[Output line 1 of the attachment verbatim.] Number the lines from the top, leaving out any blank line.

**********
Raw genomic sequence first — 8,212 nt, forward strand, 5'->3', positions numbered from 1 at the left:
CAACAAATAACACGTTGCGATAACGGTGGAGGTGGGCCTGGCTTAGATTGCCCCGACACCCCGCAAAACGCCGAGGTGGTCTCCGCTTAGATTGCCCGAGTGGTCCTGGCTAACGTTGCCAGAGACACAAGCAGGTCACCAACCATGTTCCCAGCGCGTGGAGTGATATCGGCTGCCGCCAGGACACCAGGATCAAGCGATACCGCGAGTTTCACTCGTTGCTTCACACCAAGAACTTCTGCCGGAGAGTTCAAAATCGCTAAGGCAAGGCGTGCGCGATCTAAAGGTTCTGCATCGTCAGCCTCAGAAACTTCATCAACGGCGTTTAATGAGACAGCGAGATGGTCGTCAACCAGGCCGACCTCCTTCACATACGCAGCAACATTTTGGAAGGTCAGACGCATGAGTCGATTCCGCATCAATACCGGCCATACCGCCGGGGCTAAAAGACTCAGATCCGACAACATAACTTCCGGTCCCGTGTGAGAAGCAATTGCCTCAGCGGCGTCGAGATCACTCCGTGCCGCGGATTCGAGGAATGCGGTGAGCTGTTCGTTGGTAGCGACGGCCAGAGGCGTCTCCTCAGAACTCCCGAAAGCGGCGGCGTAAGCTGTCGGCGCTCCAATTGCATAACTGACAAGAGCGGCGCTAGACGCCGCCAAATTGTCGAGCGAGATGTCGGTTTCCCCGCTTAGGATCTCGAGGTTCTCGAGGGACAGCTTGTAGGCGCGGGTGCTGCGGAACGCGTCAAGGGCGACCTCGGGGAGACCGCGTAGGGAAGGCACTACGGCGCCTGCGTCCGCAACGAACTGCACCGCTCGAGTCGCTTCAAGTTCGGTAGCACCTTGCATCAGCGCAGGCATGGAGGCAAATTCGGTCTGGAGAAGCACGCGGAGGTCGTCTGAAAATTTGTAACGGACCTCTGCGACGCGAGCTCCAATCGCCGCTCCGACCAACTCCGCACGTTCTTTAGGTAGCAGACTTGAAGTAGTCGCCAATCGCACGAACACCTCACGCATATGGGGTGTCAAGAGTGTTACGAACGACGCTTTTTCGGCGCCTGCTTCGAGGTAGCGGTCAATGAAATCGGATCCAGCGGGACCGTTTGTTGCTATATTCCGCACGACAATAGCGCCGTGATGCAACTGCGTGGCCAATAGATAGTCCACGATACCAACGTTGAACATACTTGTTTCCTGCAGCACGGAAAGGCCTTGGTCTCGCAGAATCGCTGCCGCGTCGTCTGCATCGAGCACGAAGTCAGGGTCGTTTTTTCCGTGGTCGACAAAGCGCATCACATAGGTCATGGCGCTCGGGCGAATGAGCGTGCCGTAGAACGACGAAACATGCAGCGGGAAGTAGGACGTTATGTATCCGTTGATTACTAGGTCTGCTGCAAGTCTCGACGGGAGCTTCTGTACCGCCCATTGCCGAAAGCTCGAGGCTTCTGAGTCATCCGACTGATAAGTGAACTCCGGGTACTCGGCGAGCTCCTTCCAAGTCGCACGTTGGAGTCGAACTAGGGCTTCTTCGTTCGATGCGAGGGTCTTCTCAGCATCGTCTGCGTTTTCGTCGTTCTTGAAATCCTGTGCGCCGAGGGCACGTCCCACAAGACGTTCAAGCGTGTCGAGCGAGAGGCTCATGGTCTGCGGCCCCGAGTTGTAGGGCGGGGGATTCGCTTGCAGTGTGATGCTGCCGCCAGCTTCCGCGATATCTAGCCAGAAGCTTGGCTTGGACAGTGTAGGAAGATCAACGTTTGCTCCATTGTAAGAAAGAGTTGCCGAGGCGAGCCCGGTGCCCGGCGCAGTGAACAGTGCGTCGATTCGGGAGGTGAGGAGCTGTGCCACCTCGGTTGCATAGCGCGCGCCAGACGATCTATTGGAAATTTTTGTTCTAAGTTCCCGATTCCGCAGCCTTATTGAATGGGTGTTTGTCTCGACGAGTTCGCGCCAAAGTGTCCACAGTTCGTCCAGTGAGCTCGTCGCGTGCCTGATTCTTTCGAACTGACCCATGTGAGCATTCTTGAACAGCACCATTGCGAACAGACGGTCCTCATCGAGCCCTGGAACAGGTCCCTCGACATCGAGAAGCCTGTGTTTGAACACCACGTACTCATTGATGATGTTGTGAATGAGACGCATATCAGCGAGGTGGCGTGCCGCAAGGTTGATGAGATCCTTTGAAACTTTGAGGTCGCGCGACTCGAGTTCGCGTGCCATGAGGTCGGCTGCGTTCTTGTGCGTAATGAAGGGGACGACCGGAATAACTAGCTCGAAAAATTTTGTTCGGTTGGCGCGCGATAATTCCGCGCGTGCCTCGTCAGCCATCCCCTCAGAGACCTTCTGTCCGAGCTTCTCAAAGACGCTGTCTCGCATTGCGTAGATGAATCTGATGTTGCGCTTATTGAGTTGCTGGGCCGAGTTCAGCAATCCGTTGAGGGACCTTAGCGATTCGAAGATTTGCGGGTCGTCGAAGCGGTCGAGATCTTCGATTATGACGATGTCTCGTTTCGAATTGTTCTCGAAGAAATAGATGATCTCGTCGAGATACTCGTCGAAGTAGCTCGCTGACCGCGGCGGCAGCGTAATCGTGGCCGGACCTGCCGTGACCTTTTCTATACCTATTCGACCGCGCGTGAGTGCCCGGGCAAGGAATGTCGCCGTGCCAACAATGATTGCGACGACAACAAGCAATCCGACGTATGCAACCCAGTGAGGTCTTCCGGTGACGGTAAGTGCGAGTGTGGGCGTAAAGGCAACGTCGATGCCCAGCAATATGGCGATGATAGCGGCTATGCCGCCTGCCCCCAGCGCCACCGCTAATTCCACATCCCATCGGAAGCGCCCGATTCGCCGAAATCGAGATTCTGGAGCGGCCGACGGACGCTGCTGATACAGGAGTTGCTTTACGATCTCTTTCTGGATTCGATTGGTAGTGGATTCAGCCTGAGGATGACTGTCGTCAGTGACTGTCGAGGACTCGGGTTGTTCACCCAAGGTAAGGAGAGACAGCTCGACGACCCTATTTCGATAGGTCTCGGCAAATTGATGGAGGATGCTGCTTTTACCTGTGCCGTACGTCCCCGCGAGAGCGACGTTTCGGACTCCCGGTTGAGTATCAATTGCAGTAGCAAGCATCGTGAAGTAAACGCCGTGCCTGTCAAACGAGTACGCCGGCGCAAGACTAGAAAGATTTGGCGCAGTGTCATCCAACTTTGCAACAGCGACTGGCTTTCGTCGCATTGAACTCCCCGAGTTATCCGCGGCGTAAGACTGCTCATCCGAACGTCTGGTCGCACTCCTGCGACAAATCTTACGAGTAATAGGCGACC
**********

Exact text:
Raw genomic sequence first — 8,212 nt, forward strand, 5'->3', positions numbered from 1 at the left: